Statewide elections are looming on the horizon. Are your politically-based clients ready to advertise to their state’s variety of female voter segments? That’s right, active female voters do not all respond the same way to the same ads. These Nielsen’s findings on the media preferences of three female voter groups can help you sell your clients more advertising.
First off, 58% of college-educated women always vote in state elections. Around 35% of these voters identify as Democratic and about 25% as Republican. Approximately 30% are Independent and the remaining 10%, or so, are unaffiliated.
Your clients can reach this group with TV and radio ads. Each day, the female college-educated voter watches approximately four hours and 46 minutes of TV (primarily food/cooking, reality and daytime shows). She listens to the radio (mostly News/Talk/Information, Adult Contemporary and Country) for around one hour and 30 minutes daily. Additionally, printed Sunday newspapers are read by 46% of this group. Don’t leave out digital though. Weekly, the college-educated female voter will spend about nine hours and 42 minutes online.
Overall, 41% of Latinas reported that they always vote. About 45% are Democrats and around 15% are Republican. Approximately 25% are Independent and the remaining 15% are unaffiliated.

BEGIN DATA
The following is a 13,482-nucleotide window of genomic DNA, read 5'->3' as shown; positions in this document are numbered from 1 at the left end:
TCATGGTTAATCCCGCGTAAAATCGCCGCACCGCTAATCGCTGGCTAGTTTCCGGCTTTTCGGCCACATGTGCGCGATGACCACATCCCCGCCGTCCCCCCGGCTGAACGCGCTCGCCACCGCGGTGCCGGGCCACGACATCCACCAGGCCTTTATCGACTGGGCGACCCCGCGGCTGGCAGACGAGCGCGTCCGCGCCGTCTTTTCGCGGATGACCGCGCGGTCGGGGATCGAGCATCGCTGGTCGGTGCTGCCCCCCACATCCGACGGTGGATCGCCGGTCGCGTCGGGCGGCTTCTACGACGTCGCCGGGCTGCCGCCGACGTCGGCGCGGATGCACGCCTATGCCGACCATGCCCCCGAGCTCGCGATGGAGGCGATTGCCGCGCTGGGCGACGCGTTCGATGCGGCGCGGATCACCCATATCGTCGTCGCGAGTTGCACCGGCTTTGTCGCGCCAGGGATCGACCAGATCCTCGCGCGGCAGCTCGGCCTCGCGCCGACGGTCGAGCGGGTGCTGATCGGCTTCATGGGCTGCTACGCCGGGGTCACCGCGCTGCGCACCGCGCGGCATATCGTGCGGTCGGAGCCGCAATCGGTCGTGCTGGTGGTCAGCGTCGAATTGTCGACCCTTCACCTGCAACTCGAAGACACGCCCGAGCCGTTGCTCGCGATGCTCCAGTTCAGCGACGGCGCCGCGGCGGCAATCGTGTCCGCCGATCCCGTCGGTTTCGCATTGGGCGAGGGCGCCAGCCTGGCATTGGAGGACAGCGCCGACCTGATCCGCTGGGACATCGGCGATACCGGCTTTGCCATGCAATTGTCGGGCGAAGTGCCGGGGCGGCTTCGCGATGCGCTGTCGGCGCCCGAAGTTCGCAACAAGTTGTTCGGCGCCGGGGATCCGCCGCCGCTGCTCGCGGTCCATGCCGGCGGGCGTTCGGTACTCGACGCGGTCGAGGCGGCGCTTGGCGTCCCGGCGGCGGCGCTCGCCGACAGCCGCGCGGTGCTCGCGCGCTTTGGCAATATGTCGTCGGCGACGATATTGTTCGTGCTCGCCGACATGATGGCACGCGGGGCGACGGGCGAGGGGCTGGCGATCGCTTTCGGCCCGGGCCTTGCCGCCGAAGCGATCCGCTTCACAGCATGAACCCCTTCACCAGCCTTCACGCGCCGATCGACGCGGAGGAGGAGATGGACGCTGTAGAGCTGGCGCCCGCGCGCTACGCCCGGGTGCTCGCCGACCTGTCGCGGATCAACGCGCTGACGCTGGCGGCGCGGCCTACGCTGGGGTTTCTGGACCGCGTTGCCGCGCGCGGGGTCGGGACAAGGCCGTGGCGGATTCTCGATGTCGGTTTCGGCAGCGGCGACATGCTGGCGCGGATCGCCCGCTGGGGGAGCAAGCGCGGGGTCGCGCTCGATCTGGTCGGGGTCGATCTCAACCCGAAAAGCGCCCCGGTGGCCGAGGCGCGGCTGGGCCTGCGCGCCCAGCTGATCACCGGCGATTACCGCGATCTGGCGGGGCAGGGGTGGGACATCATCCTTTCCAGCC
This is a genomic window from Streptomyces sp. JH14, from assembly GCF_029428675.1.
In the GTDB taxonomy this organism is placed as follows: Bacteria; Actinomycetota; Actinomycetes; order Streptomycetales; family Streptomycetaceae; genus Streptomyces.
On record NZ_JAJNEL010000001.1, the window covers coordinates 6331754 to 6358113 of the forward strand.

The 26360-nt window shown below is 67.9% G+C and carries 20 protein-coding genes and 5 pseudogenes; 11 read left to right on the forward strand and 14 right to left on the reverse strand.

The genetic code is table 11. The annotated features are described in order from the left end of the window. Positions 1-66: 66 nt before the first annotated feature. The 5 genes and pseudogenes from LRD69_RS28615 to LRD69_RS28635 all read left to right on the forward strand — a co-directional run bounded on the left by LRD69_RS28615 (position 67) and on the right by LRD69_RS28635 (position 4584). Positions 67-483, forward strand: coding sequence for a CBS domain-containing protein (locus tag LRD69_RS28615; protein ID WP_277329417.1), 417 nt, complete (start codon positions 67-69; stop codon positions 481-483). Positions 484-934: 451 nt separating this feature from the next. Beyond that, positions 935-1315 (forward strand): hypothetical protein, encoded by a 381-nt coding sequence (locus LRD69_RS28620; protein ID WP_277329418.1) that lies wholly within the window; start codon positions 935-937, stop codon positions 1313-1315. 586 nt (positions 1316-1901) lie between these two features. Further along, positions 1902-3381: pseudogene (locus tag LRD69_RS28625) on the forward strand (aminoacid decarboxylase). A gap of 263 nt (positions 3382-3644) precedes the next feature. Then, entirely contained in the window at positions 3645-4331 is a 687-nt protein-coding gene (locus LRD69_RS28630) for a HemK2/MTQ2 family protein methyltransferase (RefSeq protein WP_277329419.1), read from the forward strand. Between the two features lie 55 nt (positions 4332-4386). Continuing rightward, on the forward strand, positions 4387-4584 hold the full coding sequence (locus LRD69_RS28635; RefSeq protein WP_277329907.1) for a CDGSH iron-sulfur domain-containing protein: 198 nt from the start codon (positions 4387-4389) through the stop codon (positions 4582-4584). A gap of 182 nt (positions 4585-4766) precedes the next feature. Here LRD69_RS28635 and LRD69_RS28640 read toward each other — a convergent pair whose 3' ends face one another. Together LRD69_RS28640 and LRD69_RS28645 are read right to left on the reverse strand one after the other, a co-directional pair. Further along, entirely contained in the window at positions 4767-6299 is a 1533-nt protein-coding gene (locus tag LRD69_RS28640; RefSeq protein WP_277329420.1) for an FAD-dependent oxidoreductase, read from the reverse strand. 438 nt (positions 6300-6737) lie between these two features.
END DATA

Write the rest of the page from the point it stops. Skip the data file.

This group uses much of the same media as college-educated female voters. However, the group's media usage also includes social media, which 80% of Latina voters use each month. When it comes to TV, Latinas consume about four hours and five minutes daily. Their preferred programming includes Food/Cooking, Reality, Court Shows, Late Local News and Novellas. Latinas also listen to the radio for about an hour and a half each day, and prefer Pop Contemporary and Mexican Regional stations. Sunday newspapers are read by 35% of this voter segment. Also, they spend about eight hours and 25 minutes online on a weekly basis.
Female millennials have the lowest number of "always" voters out of the three groups (35%). However, this segment's growth of "always" voters has risen by 9.3% from 2014 to 2017. So, they shouldn't be overlooked. Female millennial voters are about 32% made up of Democrats and 20% of Republicans. Another approximately 30% are Independent and the remaining 18% or so are unaffiliated.
Not surprisingly, millennials thrive on social media. Within the last month, 93% have participated on a social channel and are 177% and 118% more likely than other voters to use Snapchat and Instagram, respectively. This segment also spends an average of 11 hours and 23 minutes online per week. More traditional media isn’t as popular with this segment. On average, female millennial voters watch three hours and 22 minutes of TV (preferably Food/Cooking, Reality and especially Comedies) each day. Also, only 31% read the Sunday newspaper. Millennials tend to listen to the same amount of radio as the other two segments (one and a half hours a day). But they differ because they prefer Country and Hot AC stations.
For more information on Active Voters, millennials and other similar consumer profiles, check out AudienceSCAN from AdMall by SalesFuel. If your client thinks they should be advertising to all female voters the same way, you need to help them rethink their strategy.